‘ Mapping Out the Road to Adulthood
‘ Across Washington State, a familiar scene plays out in libraries each day after school in rural or urban branches alike. Teens stumble through the doors in a cluster of street noise and bravado, but a cloud hangs over them. Some of the cloud may be Axe Body Spray, but what permeates is the uncertainty. As adults, we expect so much, yet so little from teens. The world asks them to behave. And to participate. And to be quiet, speak up, work hard, worry less, relax, follow their dreams, get a real job and floss. Rarely do we show them how to accomplish these things.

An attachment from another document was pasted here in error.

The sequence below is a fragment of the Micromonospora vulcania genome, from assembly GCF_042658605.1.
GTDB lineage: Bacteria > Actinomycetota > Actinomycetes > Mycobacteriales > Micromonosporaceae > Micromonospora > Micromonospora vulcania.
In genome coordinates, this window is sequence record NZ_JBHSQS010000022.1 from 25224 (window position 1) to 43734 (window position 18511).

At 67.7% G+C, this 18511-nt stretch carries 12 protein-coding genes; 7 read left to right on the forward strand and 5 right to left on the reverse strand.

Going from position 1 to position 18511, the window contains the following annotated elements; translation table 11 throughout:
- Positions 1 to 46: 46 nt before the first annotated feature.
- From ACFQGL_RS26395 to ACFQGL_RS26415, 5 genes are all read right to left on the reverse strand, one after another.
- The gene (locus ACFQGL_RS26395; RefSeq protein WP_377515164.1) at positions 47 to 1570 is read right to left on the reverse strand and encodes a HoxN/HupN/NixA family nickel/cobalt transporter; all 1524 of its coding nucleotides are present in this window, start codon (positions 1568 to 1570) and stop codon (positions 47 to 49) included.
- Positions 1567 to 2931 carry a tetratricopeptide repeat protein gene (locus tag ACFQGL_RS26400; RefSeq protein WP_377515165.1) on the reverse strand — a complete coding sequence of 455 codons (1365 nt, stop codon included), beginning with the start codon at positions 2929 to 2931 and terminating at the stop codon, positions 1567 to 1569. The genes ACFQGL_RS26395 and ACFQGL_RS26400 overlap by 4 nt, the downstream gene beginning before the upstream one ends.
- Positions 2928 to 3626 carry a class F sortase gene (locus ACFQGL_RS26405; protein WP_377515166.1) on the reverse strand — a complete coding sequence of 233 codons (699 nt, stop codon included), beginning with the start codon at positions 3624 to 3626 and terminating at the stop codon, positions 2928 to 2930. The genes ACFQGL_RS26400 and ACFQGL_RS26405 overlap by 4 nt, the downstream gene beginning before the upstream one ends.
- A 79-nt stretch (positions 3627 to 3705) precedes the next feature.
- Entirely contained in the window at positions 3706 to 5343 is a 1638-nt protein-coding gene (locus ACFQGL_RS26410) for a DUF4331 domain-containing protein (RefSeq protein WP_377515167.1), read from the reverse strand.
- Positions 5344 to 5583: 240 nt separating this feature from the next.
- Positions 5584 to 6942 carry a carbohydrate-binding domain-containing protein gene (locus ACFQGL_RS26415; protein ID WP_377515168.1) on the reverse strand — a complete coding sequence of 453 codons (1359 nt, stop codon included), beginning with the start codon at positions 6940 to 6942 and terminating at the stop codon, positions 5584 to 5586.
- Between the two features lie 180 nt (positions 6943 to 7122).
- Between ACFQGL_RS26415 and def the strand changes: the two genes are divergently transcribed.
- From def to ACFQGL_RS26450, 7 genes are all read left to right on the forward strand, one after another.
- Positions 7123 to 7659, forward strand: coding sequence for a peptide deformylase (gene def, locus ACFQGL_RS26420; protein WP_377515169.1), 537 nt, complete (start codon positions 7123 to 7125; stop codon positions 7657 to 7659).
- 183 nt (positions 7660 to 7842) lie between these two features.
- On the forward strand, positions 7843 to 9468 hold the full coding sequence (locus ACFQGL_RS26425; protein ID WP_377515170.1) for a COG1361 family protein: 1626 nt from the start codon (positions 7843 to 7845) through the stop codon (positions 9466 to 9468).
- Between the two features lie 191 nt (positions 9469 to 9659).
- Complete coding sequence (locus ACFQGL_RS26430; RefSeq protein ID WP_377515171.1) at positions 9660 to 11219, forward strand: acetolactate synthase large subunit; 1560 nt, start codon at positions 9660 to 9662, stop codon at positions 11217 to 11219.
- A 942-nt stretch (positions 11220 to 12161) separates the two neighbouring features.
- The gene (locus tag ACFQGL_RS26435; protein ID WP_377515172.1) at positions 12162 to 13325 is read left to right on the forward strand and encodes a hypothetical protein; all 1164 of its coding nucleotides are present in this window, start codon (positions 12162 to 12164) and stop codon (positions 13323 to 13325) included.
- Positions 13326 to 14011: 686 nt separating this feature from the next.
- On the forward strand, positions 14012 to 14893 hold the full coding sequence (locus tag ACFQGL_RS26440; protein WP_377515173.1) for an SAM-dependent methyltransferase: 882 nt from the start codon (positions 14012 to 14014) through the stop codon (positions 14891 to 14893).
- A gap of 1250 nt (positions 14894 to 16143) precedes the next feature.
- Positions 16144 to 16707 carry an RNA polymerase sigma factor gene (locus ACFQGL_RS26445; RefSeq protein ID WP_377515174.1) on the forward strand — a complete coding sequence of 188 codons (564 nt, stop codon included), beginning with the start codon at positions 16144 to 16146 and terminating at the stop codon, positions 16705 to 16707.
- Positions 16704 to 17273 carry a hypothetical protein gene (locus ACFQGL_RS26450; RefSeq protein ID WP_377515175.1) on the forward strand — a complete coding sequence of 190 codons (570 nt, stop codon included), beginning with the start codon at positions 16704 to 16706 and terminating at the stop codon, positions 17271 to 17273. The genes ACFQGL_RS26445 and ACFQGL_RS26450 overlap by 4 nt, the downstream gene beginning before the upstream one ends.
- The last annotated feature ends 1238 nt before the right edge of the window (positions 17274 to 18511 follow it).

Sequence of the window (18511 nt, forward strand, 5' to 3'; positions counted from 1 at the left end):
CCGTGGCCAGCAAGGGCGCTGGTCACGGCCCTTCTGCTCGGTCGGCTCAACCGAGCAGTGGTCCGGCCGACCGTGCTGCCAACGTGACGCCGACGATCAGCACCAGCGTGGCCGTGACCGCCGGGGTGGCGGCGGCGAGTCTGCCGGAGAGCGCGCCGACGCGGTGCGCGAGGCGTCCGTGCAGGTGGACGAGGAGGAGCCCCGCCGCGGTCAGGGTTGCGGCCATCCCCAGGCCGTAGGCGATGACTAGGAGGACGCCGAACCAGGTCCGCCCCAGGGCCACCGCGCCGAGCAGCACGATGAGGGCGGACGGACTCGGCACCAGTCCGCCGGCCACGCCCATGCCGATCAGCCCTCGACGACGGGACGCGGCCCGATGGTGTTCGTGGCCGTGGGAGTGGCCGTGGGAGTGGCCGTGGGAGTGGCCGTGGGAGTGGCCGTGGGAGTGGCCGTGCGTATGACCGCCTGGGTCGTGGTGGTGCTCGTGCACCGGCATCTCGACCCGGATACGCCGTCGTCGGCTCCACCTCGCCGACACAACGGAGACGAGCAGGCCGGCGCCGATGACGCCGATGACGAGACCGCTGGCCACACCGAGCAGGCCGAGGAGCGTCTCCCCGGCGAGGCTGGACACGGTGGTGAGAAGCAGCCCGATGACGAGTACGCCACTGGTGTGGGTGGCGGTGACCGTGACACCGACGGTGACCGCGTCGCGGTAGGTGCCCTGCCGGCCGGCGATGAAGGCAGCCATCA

The road to adulthood is a bumpy one, with potholes and flashfloods and lots of uncertainty. The vehicle to get there varies with each teen, with some still on training wheels and others needing a rev limiter. What remains constant is the need for a map. Somewhere within the library, wedged between biographies of presidents’ wives and costume encyclopedias and book groups lies that map.